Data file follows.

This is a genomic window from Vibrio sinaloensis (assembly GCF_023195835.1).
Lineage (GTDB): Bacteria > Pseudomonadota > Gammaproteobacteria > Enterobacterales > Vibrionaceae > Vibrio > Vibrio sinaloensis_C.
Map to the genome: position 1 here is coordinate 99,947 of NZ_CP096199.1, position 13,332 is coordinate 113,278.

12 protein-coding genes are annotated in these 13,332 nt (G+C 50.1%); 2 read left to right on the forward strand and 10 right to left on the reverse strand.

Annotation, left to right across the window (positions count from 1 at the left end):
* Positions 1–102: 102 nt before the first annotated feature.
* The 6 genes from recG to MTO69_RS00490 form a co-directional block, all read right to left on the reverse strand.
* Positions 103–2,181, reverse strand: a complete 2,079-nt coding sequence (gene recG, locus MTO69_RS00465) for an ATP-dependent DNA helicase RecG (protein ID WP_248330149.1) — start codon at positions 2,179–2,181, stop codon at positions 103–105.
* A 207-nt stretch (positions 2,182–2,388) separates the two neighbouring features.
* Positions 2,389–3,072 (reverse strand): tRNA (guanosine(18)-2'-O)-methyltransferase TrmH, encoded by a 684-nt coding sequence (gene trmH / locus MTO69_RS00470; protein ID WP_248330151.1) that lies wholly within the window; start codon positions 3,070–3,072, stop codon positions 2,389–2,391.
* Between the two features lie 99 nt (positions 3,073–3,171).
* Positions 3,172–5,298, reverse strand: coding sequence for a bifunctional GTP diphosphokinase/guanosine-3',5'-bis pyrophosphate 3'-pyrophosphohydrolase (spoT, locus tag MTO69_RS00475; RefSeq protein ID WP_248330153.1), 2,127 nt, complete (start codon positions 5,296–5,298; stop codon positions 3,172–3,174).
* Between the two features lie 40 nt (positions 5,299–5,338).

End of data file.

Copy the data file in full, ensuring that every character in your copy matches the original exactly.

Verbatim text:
This is a genomic window from Vibrio sinaloensis (assembly GCF_023195835.1).
Lineage (GTDB): Bacteria > Pseudomonadota > Gammaproteobacteria > Enterobacterales > Vibrionaceae > Vibrio > Vibrio sinaloensis_C.
Map to the genome: position 1 here is coordinate 99,947 of NZ_CP096199.1, position 13,332 is coordinate 113,278.

12 protein-coding genes are annotated in these 13,332 nt (G+C 50.1%); 2 read left to right on the forward strand and 10 right to left on the reverse strand.

Annotation, left to right across the window (positions count from 1 at the left end):
* Positions 1–102: 102 nt before the first annotated feature.
* The 6 genes from recG to MTO69_RS00490 form a co-directional block, all read right to left on the reverse strand.
* Positions 103–2,181, reverse strand: a complete 2,079-nt coding sequence (gene recG, locus MTO69_RS00465) for an ATP-dependent DNA helicase RecG (protein ID WP_248330149.1) — start codon at positions 2,179–2,181, stop codon at positions 103–105.
* A 207-nt stretch (positions 2,182–2,388) separates the two neighbouring features.
* Positions 2,389–3,072 (reverse strand): tRNA (guanosine(18)-2'-O)-methyltransferase TrmH, encoded by a 684-nt coding sequence (gene trmH / locus MTO69_RS00470; protein ID WP_248330151.1) that lies wholly within the window; start codon positions 3,070–3,072, stop codon positions 2,389–2,391.
* Between the two features lie 99 nt (positions 3,073–3,171).
* Positions 3,172–5,298, reverse strand: coding sequence for a bifunctional GTP diphosphokinase/guanosine-3',5'-bis pyrophosphate 3'-pyrophosphohydrolase (spoT, locus tag MTO69_RS00475; RefSeq protein ID WP_248330153.1), 2,127 nt, complete (start codon positions 5,296–5,298; stop codon positions 3,172–3,174).
* Between the two features lie 40 nt (positions 5,299–5,338).